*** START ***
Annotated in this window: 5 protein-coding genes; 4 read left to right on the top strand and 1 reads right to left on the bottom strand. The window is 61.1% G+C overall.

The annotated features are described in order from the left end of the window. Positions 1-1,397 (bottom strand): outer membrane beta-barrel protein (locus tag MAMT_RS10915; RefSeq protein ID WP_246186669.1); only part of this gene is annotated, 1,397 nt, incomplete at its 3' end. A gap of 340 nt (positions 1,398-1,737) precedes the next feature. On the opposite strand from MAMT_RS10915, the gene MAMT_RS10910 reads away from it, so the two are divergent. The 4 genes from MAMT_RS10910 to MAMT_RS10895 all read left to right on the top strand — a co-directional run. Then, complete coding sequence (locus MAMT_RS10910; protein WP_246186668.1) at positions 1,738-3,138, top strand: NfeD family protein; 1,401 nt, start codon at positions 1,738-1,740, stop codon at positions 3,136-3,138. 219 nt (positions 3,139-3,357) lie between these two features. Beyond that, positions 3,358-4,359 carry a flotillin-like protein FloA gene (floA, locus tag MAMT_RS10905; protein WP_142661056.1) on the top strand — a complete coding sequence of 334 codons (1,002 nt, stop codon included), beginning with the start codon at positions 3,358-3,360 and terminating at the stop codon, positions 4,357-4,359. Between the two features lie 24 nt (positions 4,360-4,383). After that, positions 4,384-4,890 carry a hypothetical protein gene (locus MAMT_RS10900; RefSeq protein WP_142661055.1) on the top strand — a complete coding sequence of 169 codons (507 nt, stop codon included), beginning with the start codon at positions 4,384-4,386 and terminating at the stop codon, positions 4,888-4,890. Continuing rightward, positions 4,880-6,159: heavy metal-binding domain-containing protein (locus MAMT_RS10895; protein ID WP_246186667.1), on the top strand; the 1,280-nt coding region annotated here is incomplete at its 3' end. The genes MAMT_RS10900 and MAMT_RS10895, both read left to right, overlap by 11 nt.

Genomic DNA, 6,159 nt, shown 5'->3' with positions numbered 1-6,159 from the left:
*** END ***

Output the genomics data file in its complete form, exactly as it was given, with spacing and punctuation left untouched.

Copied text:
Annotated in this window: 5 protein-coding genes; 4 read left to right on the top strand and 1 reads right to left on the bottom strand. The window is 61.1% G+C overall.

The annotated features are described in order from the left end of the window. Positions 1-1,397 (bottom strand): outer membrane beta-barrel protein (locus tag MAMT_RS10915; RefSeq protein ID WP_246186669.1); only part of this gene is annotated, 1,397 nt, incomplete at its 3' end. A gap of 340 nt (positions 1,398-1,737) precedes the next feature. On the opposite strand from MAMT_RS10915, the gene MAMT_RS10910 reads away from it, so the two are divergent. The 4 genes from MAMT_RS10910 to MAMT_RS10895 all read left to right on the top strand — a co-directional run. Then, complete coding sequence (locus MAMT_RS10910; protein WP_246186668.1) at positions 1,738-3,138, top strand: NfeD family protein; 1,401 nt, start codon at positions 1,738-1,740, stop codon at positions 3,136-3,138. 219 nt (positions 3,139-3,357) lie between these two features. Beyond that, positions 3,358-4,359 carry a flotillin-like protein FloA gene (floA, locus tag MAMT_RS10905; protein WP_142661056.1) on the top strand — a complete coding sequence of 334 codons (1,002 nt, stop codon included), beginning with the start codon at positions 3,358-3,360 and terminating at the stop codon, positions 4,357-4,359. Between the two features lie 24 nt (positions 4,360-4,383). After that, positions 4,384-4,890 carry a hypothetical protein gene (locus MAMT_RS10900; RefSeq protein WP_142661055.1) on the top strand — a complete coding sequence of 169 codons (507 nt, stop codon included), beginning with the start codon at positions 4,384-4,386 and terminating at the stop codon, positions 4,888-4,890. Continuing rightward, positions 4,880-6,159: heavy metal-binding domain-containing protein (locus MAMT_RS10895; protein ID WP_246186667.1), on the top strand; the 1,280-nt coding region annotated here is incomplete at its 3' end. The genes MAMT_RS10900 and MAMT_RS10895, both read left to right, overlap by 11 nt.

Genomic DNA, 6,159 nt, shown 5'->3' with positions numbered 1-6,159 from the left: